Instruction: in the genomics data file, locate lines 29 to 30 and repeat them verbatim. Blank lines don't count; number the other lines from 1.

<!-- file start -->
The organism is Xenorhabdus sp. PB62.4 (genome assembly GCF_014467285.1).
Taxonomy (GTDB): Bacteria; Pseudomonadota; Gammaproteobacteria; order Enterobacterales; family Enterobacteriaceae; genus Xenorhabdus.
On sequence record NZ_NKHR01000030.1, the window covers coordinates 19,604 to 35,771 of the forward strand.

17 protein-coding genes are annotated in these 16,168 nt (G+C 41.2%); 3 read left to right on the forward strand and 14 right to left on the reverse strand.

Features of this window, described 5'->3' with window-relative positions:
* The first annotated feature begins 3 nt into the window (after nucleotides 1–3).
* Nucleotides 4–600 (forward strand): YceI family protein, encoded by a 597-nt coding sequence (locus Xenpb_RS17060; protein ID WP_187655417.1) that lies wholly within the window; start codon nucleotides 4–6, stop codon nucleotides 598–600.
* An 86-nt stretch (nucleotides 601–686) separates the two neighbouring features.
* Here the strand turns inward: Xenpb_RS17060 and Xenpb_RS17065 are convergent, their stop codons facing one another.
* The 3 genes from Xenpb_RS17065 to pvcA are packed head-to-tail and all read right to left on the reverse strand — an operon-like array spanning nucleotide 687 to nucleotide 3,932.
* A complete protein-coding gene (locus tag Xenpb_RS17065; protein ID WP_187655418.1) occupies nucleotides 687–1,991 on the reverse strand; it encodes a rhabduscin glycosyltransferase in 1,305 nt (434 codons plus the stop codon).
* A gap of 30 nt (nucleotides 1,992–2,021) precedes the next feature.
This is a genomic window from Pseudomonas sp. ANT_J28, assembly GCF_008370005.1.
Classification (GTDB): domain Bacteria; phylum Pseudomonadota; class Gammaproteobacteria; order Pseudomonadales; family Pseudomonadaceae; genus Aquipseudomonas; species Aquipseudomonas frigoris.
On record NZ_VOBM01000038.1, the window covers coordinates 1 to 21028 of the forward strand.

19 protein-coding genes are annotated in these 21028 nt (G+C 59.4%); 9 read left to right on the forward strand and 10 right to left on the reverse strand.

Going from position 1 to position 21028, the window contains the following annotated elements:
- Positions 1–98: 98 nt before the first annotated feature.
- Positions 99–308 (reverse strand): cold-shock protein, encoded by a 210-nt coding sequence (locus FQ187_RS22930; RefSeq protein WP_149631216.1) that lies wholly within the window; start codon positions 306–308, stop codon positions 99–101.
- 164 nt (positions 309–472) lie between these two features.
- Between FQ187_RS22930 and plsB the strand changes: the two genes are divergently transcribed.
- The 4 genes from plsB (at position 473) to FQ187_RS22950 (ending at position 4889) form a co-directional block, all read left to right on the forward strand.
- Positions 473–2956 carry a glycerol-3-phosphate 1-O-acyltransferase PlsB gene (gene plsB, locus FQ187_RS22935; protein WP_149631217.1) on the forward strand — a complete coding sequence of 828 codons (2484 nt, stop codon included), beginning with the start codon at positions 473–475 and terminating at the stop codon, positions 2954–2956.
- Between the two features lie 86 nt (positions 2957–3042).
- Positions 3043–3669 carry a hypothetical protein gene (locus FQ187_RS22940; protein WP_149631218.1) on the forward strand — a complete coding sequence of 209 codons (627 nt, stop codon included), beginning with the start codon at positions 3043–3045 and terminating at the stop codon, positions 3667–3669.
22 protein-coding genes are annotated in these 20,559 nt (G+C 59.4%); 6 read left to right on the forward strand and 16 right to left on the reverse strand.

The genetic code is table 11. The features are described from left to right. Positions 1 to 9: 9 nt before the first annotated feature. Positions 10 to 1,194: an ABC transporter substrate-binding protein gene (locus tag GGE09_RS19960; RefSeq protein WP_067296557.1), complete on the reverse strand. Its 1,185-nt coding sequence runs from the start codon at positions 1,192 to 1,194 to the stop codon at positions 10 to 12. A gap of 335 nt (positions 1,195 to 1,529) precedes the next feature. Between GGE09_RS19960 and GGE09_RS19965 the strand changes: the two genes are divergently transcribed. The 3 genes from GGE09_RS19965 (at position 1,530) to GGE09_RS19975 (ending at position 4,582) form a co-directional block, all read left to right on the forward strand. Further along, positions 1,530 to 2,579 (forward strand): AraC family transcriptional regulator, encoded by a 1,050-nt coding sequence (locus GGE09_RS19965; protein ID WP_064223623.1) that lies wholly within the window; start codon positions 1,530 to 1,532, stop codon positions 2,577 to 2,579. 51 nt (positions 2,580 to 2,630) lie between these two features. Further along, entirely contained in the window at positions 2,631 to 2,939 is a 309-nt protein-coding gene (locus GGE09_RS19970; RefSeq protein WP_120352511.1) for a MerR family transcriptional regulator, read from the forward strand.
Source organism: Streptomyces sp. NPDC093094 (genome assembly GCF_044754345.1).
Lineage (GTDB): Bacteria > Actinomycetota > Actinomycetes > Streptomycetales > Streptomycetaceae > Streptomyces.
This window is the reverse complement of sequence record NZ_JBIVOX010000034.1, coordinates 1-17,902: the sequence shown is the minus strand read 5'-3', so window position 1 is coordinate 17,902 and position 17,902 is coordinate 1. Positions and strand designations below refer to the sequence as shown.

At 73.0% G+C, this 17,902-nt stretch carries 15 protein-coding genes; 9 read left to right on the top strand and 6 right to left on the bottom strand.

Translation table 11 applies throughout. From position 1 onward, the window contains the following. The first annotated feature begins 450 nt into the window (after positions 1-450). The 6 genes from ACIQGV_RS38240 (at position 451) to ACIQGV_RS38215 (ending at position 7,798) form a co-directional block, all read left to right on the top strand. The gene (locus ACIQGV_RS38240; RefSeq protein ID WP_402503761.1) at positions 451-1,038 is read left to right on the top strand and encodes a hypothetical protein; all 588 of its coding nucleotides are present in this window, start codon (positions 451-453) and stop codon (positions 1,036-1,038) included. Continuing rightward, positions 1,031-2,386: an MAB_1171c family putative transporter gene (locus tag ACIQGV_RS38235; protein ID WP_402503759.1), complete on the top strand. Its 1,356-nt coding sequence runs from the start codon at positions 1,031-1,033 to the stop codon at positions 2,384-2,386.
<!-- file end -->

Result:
Lineage (GTDB): Bacteria > Actinomycetota > Actinomycetes > Streptomycetales > Streptomycetaceae > Streptomyces.
This window is the reverse complement of sequence record NZ_JBIVOX010000034.1, coordinates 1-17,902: the sequence shown is the minus strand read 5'-3', so window position 1 is coordinate 17,902 and position 17,902 is coordinate 1. Positions and strand designations below refer to the sequence as shown.